In Slipping Loose: The UK’s Long Drift Away from the European Union, Martin Westlake takes a long-term view of the result of the 2016 UK referendum on EU membership, showing it to be less a shock decision than the consequence of historical choices that led to the gradual slipping of ties between the UK and the EU. All future work on the 2016 referendum should reference this book, writes Jake Scott.
Slipping Loose: The UK’s Long Drift Away from the European Union. Martin Westlake. Agenda. 2020.
The vote by the United Kingdom to leave the European Union on 23 June 2016 came as a shock to the global community – or so the story goes. But was the result truly a surprise, or was it a foregone conclusion? The rush to explain the decision by academics ranged from global perspectives (such as Roger Eatwell and Matthew Goodwin’s National Populism and John Judis’s The Populist Explosion) and those at the national level (David Goodhart’s The Road to Somewhere) to the close analysis of ethnographers (Geoffrey Evans and Anand Menon’s Brexit and British Politics). Curiously, this wide range of analysis had a glaring gap – the perception of the institutional relationship between British politics and politicians and the EU (and, most importantly, its constituent parts). Martin Westlake’s new book Slipping Loose: The UK’s Long Drift from the European Union has sought to correct this.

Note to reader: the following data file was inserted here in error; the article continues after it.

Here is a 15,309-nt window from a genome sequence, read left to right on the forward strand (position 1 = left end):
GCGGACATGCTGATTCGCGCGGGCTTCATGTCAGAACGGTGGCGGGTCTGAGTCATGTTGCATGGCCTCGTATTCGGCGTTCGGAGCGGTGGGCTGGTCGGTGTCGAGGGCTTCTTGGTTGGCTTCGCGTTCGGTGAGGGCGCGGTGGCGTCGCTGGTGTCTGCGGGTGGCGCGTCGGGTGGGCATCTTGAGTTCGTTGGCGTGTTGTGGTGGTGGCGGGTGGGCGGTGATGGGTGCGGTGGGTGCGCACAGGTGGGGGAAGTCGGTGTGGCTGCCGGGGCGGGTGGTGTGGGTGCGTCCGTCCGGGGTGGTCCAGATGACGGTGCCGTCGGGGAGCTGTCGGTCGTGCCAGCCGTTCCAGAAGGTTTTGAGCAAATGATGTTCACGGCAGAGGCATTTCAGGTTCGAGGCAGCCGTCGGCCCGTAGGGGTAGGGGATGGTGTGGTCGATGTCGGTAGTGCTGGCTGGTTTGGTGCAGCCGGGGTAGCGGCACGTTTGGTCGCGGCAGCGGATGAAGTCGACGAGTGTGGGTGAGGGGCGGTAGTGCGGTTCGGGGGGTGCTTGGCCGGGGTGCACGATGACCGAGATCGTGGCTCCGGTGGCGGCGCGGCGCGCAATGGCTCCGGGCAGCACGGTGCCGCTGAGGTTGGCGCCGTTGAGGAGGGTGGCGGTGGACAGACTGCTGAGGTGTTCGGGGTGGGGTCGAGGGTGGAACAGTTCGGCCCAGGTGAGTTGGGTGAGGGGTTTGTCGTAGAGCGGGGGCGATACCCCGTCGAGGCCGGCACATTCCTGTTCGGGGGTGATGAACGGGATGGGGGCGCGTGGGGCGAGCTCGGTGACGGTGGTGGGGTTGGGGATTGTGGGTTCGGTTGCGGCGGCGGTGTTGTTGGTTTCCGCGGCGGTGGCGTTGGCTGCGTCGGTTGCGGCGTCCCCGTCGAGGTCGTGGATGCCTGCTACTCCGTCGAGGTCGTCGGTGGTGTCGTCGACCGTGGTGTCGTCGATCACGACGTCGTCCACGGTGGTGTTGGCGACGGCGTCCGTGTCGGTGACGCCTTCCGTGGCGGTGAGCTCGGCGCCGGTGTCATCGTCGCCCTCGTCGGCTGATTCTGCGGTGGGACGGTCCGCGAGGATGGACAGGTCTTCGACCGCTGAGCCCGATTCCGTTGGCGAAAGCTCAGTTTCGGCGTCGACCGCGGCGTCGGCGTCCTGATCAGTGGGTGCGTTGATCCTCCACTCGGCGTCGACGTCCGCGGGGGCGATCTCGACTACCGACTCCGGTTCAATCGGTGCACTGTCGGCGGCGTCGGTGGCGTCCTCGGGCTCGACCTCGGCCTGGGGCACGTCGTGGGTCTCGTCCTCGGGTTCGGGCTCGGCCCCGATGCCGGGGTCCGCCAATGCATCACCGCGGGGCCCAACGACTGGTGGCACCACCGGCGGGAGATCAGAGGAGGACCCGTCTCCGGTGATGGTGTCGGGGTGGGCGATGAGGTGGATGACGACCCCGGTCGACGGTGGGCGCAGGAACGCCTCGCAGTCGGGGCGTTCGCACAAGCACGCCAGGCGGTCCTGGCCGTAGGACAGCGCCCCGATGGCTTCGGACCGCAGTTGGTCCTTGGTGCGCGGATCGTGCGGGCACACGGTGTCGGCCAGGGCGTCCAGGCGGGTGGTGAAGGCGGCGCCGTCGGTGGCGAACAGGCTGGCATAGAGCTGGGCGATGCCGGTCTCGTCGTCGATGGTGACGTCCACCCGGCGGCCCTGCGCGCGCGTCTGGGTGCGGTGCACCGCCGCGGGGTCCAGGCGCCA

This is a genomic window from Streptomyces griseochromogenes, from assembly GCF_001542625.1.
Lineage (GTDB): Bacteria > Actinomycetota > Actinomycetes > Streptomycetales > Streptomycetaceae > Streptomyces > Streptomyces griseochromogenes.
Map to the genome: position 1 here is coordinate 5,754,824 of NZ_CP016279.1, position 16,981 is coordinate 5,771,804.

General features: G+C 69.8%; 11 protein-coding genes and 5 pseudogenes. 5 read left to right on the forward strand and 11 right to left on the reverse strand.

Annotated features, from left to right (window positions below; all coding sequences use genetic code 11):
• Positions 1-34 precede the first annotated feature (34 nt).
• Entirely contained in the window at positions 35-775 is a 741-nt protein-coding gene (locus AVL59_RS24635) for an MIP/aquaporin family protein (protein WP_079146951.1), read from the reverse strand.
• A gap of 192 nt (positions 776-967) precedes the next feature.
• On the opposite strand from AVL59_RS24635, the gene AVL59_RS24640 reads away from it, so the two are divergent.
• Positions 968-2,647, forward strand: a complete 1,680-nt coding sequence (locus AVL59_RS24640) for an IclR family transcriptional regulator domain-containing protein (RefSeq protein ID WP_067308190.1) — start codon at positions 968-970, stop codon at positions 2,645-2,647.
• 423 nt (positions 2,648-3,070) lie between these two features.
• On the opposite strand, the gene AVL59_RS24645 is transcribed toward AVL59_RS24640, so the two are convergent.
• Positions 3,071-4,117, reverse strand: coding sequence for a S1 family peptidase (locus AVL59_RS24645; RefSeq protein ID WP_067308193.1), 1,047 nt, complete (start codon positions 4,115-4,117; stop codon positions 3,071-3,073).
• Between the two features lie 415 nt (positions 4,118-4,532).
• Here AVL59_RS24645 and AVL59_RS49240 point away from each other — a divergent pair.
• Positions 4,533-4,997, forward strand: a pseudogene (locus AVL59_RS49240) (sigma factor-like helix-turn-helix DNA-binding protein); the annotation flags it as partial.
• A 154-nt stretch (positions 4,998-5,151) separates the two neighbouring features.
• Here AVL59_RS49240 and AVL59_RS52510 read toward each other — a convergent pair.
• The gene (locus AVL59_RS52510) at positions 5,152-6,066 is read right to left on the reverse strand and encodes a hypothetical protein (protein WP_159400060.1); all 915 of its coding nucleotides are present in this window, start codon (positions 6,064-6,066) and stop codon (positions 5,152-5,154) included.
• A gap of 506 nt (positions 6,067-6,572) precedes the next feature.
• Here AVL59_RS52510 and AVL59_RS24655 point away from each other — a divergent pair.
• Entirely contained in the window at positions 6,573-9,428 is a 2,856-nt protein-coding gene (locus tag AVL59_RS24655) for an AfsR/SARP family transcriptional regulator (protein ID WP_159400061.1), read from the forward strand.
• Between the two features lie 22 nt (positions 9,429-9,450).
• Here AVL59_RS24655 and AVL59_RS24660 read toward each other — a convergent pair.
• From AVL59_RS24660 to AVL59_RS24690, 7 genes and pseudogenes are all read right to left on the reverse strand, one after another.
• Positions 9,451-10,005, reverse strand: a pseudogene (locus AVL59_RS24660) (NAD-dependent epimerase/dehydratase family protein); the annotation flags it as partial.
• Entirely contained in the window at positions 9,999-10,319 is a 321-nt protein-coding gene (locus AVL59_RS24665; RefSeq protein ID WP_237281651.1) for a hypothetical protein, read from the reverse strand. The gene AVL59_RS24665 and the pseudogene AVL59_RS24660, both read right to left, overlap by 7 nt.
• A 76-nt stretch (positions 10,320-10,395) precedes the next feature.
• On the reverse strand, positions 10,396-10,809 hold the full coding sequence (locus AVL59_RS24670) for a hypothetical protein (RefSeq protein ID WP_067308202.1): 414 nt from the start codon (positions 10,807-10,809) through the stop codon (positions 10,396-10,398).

As a preeminent documenter of the developments of the EU (his own research occupies nearly a whole page in the bibliography), Westlake is well-positioned to take on this daunting task. More than any other analysis of the 2016 referendum thus far, Westlake has attempted to explain developments and trends on both sides of the English Channel, cataloguing the path-dependency of each institution (insofar as British politics can be called a singular ‘institution’) and the reception by the other. Furthermore, the perspectives adopted in previous analyses were often described as long-term, but typically only looked as far back as a few decades – conversely, Westlake begins his story in the 1880s.